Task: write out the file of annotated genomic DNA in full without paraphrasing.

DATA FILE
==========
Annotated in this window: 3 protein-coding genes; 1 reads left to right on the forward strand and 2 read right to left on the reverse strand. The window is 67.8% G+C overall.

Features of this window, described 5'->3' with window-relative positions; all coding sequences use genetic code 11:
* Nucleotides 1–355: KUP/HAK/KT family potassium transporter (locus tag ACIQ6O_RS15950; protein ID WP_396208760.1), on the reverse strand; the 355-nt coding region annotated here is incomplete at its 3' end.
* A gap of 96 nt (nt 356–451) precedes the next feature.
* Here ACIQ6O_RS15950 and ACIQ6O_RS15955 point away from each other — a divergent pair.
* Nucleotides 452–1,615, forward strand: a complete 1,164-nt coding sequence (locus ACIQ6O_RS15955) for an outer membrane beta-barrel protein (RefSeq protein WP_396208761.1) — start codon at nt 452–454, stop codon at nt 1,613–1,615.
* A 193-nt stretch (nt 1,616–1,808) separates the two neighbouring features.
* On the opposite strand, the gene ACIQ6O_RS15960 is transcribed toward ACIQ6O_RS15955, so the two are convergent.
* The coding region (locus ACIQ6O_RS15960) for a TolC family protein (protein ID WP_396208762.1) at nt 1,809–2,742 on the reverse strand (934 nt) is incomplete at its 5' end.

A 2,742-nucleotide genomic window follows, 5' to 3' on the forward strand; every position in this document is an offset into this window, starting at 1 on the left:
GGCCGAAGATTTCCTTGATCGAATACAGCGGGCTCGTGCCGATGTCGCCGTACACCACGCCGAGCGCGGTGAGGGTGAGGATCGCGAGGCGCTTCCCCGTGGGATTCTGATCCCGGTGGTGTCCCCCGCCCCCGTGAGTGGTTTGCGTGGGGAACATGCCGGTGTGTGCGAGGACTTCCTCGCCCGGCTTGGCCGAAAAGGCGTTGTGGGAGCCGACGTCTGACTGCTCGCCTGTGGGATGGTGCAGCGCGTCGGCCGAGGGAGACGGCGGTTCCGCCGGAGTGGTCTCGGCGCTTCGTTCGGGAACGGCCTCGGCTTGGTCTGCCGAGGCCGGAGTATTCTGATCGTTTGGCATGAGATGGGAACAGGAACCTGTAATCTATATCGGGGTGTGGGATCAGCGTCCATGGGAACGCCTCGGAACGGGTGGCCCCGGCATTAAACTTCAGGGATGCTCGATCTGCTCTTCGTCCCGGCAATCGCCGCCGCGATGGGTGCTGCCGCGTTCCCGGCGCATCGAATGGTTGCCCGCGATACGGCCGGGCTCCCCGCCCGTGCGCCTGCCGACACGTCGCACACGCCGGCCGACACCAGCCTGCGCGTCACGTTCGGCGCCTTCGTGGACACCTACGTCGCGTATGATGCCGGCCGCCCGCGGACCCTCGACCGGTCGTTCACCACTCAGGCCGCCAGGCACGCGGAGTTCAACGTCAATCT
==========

Annotated in this window: 3 protein-coding genes; 1 reads left to right on the forward strand and 2 read right to left on the reverse strand. The window is 67.8% G+C overall.

Features of this window, described 5'->3' with window-relative positions; all coding sequences use genetic code 11:
* Nucleotides 1–355: KUP/HAK/KT family potassium transporter (locus tag ACIQ6O_RS15950; protein ID WP_396208760.1), on the reverse strand; the 355-nt coding region annotated here is incomplete at its 3' end.
* A gap of 96 nt (nt 356–451) precedes the next feature.
* Here ACIQ6O_RS15950 and ACIQ6O_RS15955 point away from each other — a divergent pair.
* Nucleotides 452–1,615, forward strand: a complete 1,164-nt coding sequence (locus ACIQ6O_RS15955) for an outer membrane beta-barrel protein (RefSeq protein WP_396208761.1) — start codon at nt 452–454, stop codon at nt 1,613–1,615.
* A 193-nt stretch (nt 1,616–1,808) separates the two neighbouring features.
* On the opposite strand, the gene ACIQ6O_RS15960 is transcribed toward ACIQ6O_RS15955, so the two are convergent.
* The coding region (locus ACIQ6O_RS15960) for a TolC family protein (protein ID WP_396208762.1) at nt 1,809–2,742 on the reverse strand (934 nt) is incomplete at its 5' end.

A 2,742-nucleotide genomic window follows, 5' to 3' on the forward strand; every position in this document is an offset into this window, starting at 1 on the left:
GGCCGAAGATTTCCTTGATCGAATACAGCGGGCTCGTGCCGATGTCGCCGTACACCACGCCGAGCGCGGTGAGGGTGAGGATCGCGAGGCGCTTCCCCGTGGGATTCTGATCCCGGTGGTGTCCCCCGCCCCCGTGAGTGGTTTGCGTGGGGAACATGCCGGTGTGTGCGAGGACTTCCTCGCCCGGCTTGGCCGAAAAGGCGTTGTGGGAGCCGACGTCTGACTGCTCGCCTGTGGGATGGTGCAGCGCGTCGGCCGAGGGAGACGGCGGTTCCGCCGGAGTGGTCTCGGCGCTTCGTTCGGGAACGGCCTCGGCTTGGTCTGCCGAGGCCGGAGTATTCTGATCGTTTGGCATGAGATGGGAACAGGAACCTGTAATCTATATCGGGGTGTGGGATCAGCGTCCATGGGAACGCCTCGGAACGGGTGGCCCCGGCATTAAACTTCAGGGATGCTCGATCTGCTCTTCGTCCCGGCAATCGCCGCCGCGATGGGTGCTGCCGCGTTCCCGGCGCATCGAATGGTTGCCCGCGATACGGCCGGGCTCCCCGCCCGTGCGCCTGCCGACACGTCGCACACGCCGGCCGACACCAGCCTGCGCGTCACGTTCGGCGCCTTCGTGGACACCTACGTCGCGTATGATGCCGGCCGCCCGCGGACCCTCGACCGGTCGTTCACCACTCAGGCCGCCAGGCACGCGGAGTTCAACGTCAATCT